Sunday, September 23, 2012

Just another quick arapaki to use up some cut string before the big day.  Used some rooster feathers that I already had bundled ages ago.

My mother showed me how to make labels for the back of my pieces.  I worked out the wording etc on Picasa and printed it out till I was happy with it.  Then I ironed freezer paper to some plain fabric.  Freezer paper can be got from material shops especially those dealing with quilters.  This was cut to A4 size then just put through the printer as normal.  The freezer paper stiffens the material and can be pealed off after printing. It worked well and I got 12 labels per A4 sheet.  Then comes the tedious bit of sewing them on to the back of the korowai like a shop label.

 The exhibition notice.  We had an article written about us in the local free papers too, which has brought in a few people.  Probably better than an ad.

 Here is Elaine in front of her 5 pieces.  She has really caught the bug and has made 7 things since I taught her in 2010.  These 5 pieces have been made this year.

Here we are beside another of my lady's work.  She has so many things on the go, including embroidery, that she doesn't get quite as much weaving done as she would like.  However she has progressed and has aspirations of making a full sized korowai for her daughter's graduation in a few years time.

Although the exhibition is in a lovely gallery off a shop with beautiful NZ made gifts, I am going in each day to weave there so people can see the work involved.  It also gives me time to weave without the distractions of home ( like whitebaiting for instance).  We have had interest from a number of folk and I hope to get a group together for next year.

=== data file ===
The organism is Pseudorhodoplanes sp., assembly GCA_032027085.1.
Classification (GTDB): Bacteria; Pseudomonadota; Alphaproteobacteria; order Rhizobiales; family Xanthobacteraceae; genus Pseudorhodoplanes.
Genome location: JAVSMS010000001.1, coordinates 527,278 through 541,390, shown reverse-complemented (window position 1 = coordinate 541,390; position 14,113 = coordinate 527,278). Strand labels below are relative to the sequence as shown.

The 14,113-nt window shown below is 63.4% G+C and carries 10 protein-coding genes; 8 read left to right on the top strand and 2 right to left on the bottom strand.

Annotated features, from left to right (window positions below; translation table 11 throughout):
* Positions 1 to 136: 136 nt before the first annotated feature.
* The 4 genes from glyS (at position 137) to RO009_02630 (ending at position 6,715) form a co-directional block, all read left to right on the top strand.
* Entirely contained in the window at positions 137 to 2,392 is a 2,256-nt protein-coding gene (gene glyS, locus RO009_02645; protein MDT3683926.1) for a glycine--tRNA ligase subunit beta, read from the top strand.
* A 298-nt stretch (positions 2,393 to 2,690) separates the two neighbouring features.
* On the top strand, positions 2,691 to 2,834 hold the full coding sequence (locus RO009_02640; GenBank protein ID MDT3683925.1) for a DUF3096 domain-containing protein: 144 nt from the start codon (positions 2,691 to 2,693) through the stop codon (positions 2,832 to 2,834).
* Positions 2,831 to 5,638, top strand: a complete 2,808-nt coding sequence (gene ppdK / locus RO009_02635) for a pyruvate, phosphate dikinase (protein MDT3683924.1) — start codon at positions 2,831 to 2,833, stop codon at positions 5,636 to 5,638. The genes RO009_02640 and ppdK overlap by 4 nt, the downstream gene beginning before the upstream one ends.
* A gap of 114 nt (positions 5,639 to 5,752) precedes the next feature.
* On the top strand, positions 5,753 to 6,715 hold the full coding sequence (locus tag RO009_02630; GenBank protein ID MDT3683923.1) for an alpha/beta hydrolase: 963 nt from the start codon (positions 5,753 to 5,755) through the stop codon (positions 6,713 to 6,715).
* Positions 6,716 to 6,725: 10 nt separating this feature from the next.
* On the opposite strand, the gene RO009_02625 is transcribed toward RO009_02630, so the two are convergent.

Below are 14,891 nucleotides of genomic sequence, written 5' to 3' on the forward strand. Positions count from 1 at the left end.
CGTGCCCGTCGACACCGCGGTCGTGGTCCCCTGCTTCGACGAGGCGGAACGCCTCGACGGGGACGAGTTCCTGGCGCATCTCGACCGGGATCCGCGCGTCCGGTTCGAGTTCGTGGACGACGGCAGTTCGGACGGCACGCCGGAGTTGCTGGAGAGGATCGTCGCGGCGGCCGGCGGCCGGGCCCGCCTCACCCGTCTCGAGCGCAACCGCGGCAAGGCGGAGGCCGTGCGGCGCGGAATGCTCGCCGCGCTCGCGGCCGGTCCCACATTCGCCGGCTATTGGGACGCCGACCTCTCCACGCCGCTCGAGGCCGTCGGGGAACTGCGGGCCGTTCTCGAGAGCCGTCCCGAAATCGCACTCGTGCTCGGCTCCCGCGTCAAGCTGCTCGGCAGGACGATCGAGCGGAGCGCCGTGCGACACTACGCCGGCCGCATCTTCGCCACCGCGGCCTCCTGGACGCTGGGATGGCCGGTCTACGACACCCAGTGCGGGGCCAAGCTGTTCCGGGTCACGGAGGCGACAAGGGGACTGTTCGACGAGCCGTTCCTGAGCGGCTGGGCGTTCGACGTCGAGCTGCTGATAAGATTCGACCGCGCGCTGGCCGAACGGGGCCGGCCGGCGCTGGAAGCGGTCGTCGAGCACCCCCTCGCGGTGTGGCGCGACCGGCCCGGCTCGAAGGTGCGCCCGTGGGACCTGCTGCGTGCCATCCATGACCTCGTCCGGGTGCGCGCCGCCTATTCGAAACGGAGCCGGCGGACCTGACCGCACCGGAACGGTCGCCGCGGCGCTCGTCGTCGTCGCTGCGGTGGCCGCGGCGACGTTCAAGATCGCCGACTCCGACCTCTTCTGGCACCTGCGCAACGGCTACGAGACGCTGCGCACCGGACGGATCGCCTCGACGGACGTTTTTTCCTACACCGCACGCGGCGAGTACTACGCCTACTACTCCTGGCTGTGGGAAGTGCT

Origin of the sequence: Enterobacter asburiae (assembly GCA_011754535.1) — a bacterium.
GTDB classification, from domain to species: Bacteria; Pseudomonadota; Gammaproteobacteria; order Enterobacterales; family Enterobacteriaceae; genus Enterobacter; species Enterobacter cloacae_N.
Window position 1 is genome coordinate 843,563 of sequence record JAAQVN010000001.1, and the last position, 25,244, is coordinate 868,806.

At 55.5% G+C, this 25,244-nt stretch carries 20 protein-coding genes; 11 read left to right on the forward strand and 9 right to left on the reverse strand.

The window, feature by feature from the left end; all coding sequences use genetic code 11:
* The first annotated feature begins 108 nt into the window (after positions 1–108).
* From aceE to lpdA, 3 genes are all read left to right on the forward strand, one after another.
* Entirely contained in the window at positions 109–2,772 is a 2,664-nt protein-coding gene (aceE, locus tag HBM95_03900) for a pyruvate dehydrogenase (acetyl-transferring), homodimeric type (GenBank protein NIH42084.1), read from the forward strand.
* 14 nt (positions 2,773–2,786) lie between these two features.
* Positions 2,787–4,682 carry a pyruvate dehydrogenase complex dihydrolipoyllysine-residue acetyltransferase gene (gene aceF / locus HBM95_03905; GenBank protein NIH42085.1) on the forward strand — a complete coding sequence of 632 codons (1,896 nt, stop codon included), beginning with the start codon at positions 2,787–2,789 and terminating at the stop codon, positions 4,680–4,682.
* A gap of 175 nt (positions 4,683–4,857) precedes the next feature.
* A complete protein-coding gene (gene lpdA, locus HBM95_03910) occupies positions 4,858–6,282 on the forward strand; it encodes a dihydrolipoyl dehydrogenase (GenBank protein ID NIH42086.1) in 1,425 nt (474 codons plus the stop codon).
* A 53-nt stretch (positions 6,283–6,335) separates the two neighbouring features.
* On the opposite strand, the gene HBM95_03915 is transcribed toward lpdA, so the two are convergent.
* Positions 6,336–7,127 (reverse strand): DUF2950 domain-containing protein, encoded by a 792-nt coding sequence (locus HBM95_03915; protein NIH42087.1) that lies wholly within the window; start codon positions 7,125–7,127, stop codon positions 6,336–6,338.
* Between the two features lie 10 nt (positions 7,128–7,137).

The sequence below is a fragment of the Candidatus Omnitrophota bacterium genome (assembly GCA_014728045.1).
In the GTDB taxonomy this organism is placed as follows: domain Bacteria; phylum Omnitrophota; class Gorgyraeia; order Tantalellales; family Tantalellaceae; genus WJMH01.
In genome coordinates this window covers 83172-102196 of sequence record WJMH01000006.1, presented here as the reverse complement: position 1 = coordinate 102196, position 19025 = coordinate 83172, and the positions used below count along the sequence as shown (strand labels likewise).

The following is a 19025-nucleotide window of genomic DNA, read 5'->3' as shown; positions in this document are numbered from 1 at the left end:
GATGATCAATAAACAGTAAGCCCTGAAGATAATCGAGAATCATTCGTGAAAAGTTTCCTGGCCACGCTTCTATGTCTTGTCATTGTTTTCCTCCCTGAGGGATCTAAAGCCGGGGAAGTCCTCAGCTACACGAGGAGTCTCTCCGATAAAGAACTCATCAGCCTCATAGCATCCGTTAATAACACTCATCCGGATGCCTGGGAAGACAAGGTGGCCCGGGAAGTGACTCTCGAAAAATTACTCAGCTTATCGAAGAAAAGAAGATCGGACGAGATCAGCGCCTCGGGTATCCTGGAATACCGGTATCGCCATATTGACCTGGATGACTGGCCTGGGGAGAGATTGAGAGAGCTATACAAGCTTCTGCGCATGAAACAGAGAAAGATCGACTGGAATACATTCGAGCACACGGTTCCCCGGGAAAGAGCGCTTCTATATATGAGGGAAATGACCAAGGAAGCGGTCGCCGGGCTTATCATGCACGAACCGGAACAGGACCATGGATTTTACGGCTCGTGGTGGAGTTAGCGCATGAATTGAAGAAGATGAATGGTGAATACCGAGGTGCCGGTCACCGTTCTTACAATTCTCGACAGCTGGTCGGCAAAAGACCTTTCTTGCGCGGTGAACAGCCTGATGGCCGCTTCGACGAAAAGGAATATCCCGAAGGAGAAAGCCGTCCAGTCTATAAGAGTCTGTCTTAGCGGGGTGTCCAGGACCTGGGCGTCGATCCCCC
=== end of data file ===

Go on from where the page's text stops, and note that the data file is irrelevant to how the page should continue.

My other news is that we will be visiting Papakura in the first week of November so I hope to visit Whiri Aroha on Monday of that week, and also to present a gift korowai to Papakura South School.

Friday, September 7, 2012

I have been busy the last few weeks finishing over some things and making more for the exhibition on the 21st September.  I have finished two more wall hangings.  I just need a couple of bits of driftwood to finish them off.

Then there are the black mannequins for the small cloaks.  They have arms and hands and weights in the bottom to keep them upright. 

There was also the experiment to see if I could make an arapaki from one pelt.  This one is a green melanistic pheasant.  It was a beautiful pelt but I'm not sure if I like the finished article.  Instead of the grouped feathers of the pheasant the woven article has the feathers are in rows of similar design.  Still it's quite nice.  It has mawhitiwhiti on the sides in the design of a Nikau palm.  So its a sort of bush design.

Now I am busy with another arapaki with thick string and spikey feathers.
And this is the poster for our exhibition.

Speaking of strings I have been asked what sort of string I use.  There are two sorts we use.  One is thicker and a bit fluffier than the other.  The thick one comes from  ICB Cleaning supplies in Arthur Brown Place, Mt Wellington, Auckland. It is a thick general purpose string, easy and quick to work. I like using this for most things but it can leave fluff on your clothes. The other is a finer better quality string from Browns Brushware, Portage Rd, New Lynn, Auckland. It is slower to work as you need to use double strings for each whenu or the garment would lose its shape. If I am doing something special I would use this string.
If anyone knows of other strings especially good quality jute or sisal I would like to know.
Enough for now